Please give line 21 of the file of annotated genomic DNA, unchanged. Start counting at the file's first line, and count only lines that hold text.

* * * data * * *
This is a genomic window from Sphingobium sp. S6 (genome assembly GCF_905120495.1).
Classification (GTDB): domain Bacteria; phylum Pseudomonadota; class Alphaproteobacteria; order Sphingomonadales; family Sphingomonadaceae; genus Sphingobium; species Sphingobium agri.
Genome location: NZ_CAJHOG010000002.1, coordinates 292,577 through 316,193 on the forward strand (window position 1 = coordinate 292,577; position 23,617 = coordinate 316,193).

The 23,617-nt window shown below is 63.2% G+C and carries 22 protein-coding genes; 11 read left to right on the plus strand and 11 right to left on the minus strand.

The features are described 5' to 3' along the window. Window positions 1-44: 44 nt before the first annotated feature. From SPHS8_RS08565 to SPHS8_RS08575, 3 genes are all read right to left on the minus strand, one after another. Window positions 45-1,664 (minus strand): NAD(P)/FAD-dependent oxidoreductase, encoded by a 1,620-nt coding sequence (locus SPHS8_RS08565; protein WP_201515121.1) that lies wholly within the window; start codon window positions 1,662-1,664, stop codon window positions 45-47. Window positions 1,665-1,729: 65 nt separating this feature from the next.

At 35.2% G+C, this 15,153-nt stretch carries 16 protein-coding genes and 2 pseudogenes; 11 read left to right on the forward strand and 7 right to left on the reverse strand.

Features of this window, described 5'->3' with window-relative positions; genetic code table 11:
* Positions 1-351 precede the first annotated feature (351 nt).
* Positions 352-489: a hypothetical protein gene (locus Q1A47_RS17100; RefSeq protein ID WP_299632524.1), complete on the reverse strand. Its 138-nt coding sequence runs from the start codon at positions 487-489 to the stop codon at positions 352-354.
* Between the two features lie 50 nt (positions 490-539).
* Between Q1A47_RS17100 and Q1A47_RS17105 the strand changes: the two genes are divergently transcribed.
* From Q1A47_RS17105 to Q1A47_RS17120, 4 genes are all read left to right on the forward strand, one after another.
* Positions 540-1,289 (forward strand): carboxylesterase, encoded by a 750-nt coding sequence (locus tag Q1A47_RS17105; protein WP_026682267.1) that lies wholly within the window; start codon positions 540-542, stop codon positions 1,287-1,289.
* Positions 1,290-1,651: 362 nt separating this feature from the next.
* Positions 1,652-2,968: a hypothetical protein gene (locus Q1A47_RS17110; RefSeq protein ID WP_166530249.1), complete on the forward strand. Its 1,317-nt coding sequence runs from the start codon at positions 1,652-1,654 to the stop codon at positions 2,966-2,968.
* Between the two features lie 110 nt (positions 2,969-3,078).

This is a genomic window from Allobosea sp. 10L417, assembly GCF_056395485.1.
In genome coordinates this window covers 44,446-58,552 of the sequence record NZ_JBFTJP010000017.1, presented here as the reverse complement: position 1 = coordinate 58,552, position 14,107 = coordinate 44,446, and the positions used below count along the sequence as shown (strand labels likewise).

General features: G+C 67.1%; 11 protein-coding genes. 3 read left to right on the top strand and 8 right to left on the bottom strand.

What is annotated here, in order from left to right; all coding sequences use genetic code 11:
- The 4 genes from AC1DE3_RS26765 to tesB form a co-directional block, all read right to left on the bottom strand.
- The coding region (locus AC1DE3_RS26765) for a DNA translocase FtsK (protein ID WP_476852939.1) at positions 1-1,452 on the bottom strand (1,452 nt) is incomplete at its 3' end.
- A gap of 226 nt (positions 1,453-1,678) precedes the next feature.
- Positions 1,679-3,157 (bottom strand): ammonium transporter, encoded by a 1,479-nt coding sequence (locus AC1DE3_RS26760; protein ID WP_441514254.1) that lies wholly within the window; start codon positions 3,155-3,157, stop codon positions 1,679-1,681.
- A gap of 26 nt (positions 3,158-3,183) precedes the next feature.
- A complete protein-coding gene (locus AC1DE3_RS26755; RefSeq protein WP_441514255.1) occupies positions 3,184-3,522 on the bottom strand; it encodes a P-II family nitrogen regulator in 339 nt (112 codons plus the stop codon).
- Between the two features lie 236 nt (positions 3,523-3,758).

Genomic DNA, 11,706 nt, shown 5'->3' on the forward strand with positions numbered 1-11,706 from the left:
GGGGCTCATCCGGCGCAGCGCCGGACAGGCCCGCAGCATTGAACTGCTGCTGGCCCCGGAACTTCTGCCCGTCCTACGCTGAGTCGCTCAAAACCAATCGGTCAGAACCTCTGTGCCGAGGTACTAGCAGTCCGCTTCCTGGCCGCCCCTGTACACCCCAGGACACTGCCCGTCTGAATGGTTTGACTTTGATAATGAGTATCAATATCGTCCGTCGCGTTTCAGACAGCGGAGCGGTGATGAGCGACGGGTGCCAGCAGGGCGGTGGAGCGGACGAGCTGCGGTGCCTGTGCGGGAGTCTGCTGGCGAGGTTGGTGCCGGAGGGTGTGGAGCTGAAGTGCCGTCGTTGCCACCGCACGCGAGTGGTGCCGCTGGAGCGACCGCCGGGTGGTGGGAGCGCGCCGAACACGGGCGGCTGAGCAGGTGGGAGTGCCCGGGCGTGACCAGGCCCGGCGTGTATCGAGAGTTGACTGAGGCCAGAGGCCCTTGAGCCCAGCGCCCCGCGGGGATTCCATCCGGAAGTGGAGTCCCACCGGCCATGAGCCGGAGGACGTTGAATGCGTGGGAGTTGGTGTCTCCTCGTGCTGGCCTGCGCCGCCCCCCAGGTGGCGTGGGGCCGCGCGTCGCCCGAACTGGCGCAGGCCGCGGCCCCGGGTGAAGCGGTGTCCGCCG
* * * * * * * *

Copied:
- The 4 genes from AC1DE3_RS26765 to tesB form a co-directional block, all read right to left on the bottom strand.